Skip to main content

First published in NZ Gardener magazine’s March 2018 issue; and, 30 March 2018

Originally written for NZ Gardener magazine

Nearly everyone has a camera with them in their phone these days, so it may be hard to imagine an era when botanical artists were important members of any voyage of exploration.

Yet, in the 18th and 19th centuries, they had the crucial tasks of categorising and recording the exotic flora of the New World. Through them, fabulous plants – meticulously executed in all their exotic strangeness – fired the imagination of garden lovers and scientists alike.

Strongly motivated by the financial imperative, expedition leaders such as Captain James Cook continually sought plants of potential economic importance.

By the late 18th century, botanical paintings by artists such as Sydney Parkinson, who illustrated many of the plants botanists Sir Joseph Banks and Daniel Solander discovered during James Cook’s first voyage to the Pacific in 1768, had awakened intense interest in New Zealand flora.

In later years, enthusiasm for New Zealand plants was fuelled by Joseph Hooker’s Flora Novae-Zealandiae and the Handbook of New Zealand Flora, both of which featured works by Scottish botanical illustrator Walter Fitch. By the time the settlement of New Zealand began in earnest, botany was soaring in popularity in Britain.

As plants from throughout the world were brought back to the “home country”, and cultivated for garden and commercial use, the artists who could render them with faithful accuracy were in constant demand.

Although most of the early botanical artists (and certainly all those sent on voyages of exploration) were men, women became increasingly significant in this genre. Flower painting was considered to be a particularly desirable accomplishment for ladies, especially those who aspired to some form of gentility.

When in Britain or continental Europe, these lady artists painted familiar flowers from their gardens and countryside, be they daffodils, bluebells, trees in blossom or the treasures of the hedgerows. In New Zealand, they used their talent to capture both the beauty and the scientific details of the native wildflowers that grew around them.

Martha King, who arrived in Wellington in 1840, travelled to Wanganui where she, older sister Maria and brother Samuel lived in a tent before taking up residence in a raupō whare. Unbothered by the lack of the most basic amenities, Martha soon put paintbrush to paper and produced the first botanical paintings by a resident New Zealand artist.

Although her entire body of work was very small (it fits into just one box in the Alexander Turnbull Library in Welllington) the inclusion of some images in Edward Jerningham Wakefield’s Adventure in New Zealand guaranteed a degree of immortality.

Botanical painting could be a surprisingly liberating occupation for the women of early New Zealand. Some lady painters took to their painting with such skill and style that their art even became a financially rewarding occupation. Although many were from an artistic background, others were mainly self-taught, which made their achievements even more remarkable. Attractive presentation was necessary to ensure sales, but technical accuracy was essential if the work was to be respected in scholarly circles.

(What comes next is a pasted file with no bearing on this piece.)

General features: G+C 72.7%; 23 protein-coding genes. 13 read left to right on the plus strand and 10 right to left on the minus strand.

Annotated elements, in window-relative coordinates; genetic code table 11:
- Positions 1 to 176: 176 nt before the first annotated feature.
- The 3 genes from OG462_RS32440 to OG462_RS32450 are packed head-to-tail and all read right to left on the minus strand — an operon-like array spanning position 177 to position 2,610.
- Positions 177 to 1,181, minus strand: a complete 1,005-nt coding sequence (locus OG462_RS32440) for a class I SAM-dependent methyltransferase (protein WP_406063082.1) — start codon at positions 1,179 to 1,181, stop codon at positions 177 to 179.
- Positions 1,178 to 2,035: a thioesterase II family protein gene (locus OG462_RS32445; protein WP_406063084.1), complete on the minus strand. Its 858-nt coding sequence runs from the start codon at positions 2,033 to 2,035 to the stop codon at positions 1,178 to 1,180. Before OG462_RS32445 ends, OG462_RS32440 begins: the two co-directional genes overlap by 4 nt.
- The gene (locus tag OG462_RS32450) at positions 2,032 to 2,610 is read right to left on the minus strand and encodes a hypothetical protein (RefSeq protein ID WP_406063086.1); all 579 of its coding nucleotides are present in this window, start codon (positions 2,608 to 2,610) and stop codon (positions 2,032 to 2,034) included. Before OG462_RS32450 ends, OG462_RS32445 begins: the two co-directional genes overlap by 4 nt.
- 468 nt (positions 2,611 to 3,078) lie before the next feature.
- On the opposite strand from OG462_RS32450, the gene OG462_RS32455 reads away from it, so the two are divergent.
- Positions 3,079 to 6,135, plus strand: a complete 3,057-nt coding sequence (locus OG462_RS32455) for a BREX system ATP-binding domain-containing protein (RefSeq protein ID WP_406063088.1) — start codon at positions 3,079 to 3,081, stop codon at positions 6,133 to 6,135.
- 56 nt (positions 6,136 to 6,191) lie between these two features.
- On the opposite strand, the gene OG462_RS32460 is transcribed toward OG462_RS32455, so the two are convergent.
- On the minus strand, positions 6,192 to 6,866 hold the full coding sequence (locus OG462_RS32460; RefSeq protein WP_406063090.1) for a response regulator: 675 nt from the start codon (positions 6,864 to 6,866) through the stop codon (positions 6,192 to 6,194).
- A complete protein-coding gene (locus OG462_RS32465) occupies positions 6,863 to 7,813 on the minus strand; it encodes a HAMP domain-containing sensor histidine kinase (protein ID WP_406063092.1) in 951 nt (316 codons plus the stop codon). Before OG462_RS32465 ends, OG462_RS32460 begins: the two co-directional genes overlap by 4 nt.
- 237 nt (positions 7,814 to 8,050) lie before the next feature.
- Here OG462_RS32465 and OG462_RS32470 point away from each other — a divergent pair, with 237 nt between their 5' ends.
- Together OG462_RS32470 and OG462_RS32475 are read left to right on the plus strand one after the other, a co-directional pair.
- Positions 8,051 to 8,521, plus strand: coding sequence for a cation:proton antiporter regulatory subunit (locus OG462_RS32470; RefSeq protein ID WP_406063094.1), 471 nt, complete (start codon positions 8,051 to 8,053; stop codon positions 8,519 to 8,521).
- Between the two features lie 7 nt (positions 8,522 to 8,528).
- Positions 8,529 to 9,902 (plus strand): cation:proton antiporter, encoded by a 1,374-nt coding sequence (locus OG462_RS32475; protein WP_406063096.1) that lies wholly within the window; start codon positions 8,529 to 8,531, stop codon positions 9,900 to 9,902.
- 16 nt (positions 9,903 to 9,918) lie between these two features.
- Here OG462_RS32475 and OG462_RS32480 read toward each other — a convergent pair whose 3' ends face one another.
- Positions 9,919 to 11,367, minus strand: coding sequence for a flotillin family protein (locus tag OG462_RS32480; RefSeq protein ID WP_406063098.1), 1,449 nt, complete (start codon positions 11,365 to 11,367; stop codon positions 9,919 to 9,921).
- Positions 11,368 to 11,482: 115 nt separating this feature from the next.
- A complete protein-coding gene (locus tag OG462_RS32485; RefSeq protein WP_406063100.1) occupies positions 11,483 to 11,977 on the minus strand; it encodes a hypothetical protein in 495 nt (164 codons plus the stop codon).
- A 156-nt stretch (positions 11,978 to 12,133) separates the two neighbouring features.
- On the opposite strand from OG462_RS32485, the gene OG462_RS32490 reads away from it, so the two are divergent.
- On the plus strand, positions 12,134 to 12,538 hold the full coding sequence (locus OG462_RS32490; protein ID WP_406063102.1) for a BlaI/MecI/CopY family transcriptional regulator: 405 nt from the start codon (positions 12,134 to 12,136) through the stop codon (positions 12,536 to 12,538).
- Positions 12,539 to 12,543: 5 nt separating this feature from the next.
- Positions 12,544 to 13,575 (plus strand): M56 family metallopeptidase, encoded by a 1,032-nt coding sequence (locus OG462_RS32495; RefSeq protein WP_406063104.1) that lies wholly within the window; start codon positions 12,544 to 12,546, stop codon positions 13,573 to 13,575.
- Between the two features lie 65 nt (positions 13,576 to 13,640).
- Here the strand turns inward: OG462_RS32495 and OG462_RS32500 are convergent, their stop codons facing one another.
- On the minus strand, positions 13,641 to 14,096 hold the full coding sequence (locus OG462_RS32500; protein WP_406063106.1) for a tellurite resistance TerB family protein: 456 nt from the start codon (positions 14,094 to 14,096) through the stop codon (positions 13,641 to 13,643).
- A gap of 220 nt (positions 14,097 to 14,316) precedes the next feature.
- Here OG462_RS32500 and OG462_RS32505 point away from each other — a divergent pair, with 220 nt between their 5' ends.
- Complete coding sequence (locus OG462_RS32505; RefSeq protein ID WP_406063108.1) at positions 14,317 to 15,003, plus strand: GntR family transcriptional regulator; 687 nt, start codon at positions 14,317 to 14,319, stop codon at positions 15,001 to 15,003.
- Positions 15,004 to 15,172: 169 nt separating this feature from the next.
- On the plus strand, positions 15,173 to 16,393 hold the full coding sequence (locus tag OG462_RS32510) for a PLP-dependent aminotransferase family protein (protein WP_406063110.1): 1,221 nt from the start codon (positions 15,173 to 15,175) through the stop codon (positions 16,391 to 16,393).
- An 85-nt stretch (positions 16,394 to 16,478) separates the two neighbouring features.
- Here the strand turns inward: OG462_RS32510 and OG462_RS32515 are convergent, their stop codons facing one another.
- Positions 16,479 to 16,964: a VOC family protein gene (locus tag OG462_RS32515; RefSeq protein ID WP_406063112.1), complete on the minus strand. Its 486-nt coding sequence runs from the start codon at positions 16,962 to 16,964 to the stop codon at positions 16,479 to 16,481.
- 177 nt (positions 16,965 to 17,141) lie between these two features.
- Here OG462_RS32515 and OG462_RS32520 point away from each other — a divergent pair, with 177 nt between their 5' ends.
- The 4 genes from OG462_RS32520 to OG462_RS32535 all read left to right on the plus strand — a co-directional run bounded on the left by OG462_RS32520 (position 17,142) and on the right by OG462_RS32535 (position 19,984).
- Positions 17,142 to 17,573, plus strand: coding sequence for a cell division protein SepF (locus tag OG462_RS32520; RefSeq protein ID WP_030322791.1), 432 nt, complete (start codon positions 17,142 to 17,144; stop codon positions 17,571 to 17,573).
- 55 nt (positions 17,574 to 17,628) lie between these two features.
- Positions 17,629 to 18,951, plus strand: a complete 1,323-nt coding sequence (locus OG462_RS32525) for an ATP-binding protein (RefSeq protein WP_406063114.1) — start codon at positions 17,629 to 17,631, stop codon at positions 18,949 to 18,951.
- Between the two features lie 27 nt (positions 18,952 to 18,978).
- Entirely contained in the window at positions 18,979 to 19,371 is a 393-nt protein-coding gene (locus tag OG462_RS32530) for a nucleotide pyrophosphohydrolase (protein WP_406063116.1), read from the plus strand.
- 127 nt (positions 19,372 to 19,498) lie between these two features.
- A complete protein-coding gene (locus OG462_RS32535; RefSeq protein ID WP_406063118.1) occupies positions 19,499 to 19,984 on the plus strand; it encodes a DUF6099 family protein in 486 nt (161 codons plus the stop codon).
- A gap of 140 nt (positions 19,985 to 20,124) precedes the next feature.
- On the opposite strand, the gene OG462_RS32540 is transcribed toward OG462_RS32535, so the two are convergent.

Always admiring of the plants and flowers that they painted, many of the artists also had a deep interest in botany. When Gisborne settler Sarah Featon was working on The Art Album of New Zealand Flora, she invariably painted with her copy of Hooker’s Flora by her side, intent on ensuring that every detail was as accurate as could possibly be.

Flower painting also gave these women an excuse for expeditions that may not otherwise have been approved of. Painting trips into the New Zealand back country were considered respectable because the women were searching for exotic and rare botanical specimens to paint.

Ironically, this enthusiasm for painting native New Zealand plants came at a time when many New Zealand gardeners were only interested in introducing “foreign” plants to their newly established gardens and had little regard to growing, or even saving, native plants threatened by development.

It was not until 1924, with the publication of Leonard Cockayne’s Cultivation of New Zealand Plants, that native trees and shrubs were finally and truly appreciated.

This passion for painting beautiful and exotic specimens of plants and flowers has continued into the 20th and 21st centuries.

In the wake of Thomas Cheeseman’s Illustrations of New Zealand Flora (1914), many remarkable botanical artists, including Nancy Adams, Audrey Eagle and Brian Poole, have produced work of great beauty and technical accuracy.

Acclaimed botanical artist Bryan Poole with his etching of a pineapple. Photo by Marjorie Cook.

Acclaimed botanical artist Bryan Poole, formerly of Invercargill, now of Hackney, London with his etching of a pineapple at his 2017 exhibition. Photo by Marjorie Cook.

Botanical art has become a fine and enduring tradition here, and the Kiwi artists carrying the torch include London-based Bryan Poole, Denise Ramsay who divides her time between Hong Kong and France, and Wellington-based Sue Wickison, who regularly works with the Royal Botanic Gardens, Kew.

Note:  To see more, the World Wide Exhibition for Botanical Art opens at the Auckland Botanic Gardens on March 30. The exhibition then travels to Wellington Botanic Garden (August 1-September 9) and Millennium Gallery in Blenheim (November 3-December 9).